Most Popular

SportsMap Emails
Are Awesome

Listen Live

Photo by Steven Ryan/Getty Images.

J.J. Watt, the Houston Texans all-time leader in sacks (96.0), is entering his ninth season with the franchise ahead of what will certainly be an anomaly year for the NFL. Due to the ongoing pandemic of COVID-19, there is serious doubt that the NFL will be able to play a full 16-game schedule, while others express their concern with the league's inability to play any form of football come the fall of 2020.

There are a lot of uncertainties surrounding the league this coming season, which is becoming a theme for Watt's future in Houston.

The 31-year-old defensive end has two years remaining on his six-year, $100 million contract extension he signed in September of 2014. But as he prepares to embark on another year with the Texans through Zoom meetings with his teammates, a new contract is not on Watt's priority list.

"No, I don't think that's necessary," Watt told Houston reporters on Wednesday. "I fully understand and respect the situation that I'm in at the moment, and what's happened in the past few years, so I'm not gonna sit here and demand anything. I think if I went back and asked for an extension or more money, I think that would be the wrong move. I am just going out there to prove my worth and to help this team win games."

As of now, it is unsure what the future holds for Watt's career with the Texans. Should management re-sign the three-time Defensive Player of the Year winner (2012, 2014 & 2015), the question becomes: How much is Watt worth as he enters the twilight of his career? It's the subject that will be the driving force when discussing Watt's future with the team, and the segment that sparked a trade rumor of his departure to the Chicago Bears.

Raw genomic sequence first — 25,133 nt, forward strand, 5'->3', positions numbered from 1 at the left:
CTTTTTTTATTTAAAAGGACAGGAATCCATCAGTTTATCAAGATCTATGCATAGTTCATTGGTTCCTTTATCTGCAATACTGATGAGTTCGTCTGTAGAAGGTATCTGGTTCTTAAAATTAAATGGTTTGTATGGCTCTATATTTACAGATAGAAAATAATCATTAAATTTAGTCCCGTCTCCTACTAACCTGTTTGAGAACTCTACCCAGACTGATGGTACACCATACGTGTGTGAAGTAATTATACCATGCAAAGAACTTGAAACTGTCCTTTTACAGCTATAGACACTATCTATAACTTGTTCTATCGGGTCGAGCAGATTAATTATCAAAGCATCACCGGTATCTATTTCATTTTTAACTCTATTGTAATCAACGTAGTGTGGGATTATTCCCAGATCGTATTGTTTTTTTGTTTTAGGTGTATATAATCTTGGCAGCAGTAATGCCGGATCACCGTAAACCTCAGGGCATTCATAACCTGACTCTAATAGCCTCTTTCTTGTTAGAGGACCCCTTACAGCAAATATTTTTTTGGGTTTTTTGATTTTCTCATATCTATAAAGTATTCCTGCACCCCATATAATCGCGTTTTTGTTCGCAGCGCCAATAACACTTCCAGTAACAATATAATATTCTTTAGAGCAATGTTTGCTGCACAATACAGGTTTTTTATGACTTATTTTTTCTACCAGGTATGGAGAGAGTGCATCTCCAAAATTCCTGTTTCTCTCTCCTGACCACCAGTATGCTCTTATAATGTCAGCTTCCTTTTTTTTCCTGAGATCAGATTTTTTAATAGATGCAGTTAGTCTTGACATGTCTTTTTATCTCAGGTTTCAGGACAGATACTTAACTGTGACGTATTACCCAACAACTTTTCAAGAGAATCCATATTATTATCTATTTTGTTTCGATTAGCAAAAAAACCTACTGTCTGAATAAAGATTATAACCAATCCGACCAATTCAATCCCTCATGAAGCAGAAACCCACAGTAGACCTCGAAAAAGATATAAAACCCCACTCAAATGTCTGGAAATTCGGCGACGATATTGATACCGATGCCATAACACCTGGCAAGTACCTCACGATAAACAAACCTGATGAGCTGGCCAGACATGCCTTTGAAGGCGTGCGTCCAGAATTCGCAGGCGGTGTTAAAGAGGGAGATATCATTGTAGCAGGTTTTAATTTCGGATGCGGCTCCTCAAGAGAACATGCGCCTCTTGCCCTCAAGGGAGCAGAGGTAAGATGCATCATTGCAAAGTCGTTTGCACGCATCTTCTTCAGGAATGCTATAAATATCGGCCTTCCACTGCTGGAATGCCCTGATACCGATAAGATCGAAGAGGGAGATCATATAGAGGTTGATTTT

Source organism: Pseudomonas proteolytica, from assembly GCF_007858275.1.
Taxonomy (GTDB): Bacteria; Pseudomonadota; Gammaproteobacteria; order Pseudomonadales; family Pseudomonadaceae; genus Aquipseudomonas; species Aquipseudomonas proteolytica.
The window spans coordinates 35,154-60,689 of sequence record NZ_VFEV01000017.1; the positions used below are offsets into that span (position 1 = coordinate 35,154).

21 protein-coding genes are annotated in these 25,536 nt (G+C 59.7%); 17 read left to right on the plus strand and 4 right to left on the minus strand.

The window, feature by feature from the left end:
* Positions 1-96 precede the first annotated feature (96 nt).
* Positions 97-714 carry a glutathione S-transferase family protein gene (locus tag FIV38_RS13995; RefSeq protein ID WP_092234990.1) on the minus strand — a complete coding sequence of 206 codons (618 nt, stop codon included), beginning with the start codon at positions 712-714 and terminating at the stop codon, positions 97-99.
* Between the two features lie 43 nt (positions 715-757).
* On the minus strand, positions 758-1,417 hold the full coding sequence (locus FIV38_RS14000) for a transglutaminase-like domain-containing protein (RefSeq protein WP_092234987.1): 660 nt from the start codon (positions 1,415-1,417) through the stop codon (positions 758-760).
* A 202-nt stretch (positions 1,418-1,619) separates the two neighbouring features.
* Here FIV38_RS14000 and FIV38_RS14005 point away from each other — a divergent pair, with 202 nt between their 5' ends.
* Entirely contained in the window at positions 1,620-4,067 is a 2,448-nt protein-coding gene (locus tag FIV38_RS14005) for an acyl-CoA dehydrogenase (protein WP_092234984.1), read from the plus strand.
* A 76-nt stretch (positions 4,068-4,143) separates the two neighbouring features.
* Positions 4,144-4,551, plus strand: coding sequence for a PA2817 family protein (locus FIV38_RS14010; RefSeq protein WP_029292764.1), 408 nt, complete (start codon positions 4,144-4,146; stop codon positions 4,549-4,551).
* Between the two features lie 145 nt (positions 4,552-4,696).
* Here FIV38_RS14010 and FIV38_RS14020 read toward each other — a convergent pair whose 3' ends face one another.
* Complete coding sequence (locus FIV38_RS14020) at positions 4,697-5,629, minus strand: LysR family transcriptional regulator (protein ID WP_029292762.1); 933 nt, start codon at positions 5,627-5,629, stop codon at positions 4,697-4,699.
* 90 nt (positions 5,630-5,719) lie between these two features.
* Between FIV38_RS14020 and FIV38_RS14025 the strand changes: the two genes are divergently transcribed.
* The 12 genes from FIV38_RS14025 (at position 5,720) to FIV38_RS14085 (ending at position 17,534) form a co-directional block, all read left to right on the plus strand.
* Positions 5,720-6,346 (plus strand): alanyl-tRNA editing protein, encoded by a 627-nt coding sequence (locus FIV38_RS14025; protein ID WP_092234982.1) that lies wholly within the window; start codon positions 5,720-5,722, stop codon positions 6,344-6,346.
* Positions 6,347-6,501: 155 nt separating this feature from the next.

Although his on-field production remains extremely valuable, Watt has had a difficult time trying to stay healthy. Since 2016, he has missed 32 out of a possible 64 games due to an abundance of injuries. In 2019, Watt missed half of the season after suffering a torn pectoral during the Texans' 27-24 victory over the then-Oakland Raiders.

"My goal for every season is to do whatever possible to help this team win, and number one, that means staying healthy," he said. "You have to be on the field in order to help the team win, and then it is to play at the peak physical level I am capable of. It is just making sure I am in the best possible shape to perform that way."

Contract and injuries aside, the five-time Pro-Bowler is excited about his opportunity to play under new defensive coordinator, Anthony Weaver. During his introductory press conference two weeks ago, Weaver said Watt will remain the focal point for the Texans' defense in 2020, but acknowledged getting the future Hall of Famer through 16 games remains a hurdle.

After four seasons serving as Houston's defensive line coach, the Texans promoted Weaver to defensive coordinator in January to replace Romeo Crennel.

"I love [Anthony] Weaver... I think that he has a great mixture of knowledge of the game, experience, but also personality to be able to handle the players in the room," Watt said. "To be able to inject some fun and excitement into meetings, practice and everything, all while bringing the knowledge necessary to run a good defense."

Under the guidance of a new defensive coordinator, Weaver may be just the coach to help Watt rekindle the potential that made him an All-Pro defensive end. Regardless of the uncertainties surrounding his future at the conclusion of his contract, Watt is hoping he will have the opportunity to finish his career where it started — in Houston.

"That is a goal of mine, and this city [Houston] has been incredible to me since I got here," Watt said. "I don't know what's going to happen in the future, but I certainly hope that's the case."

SportsMap Emails
Are Awesome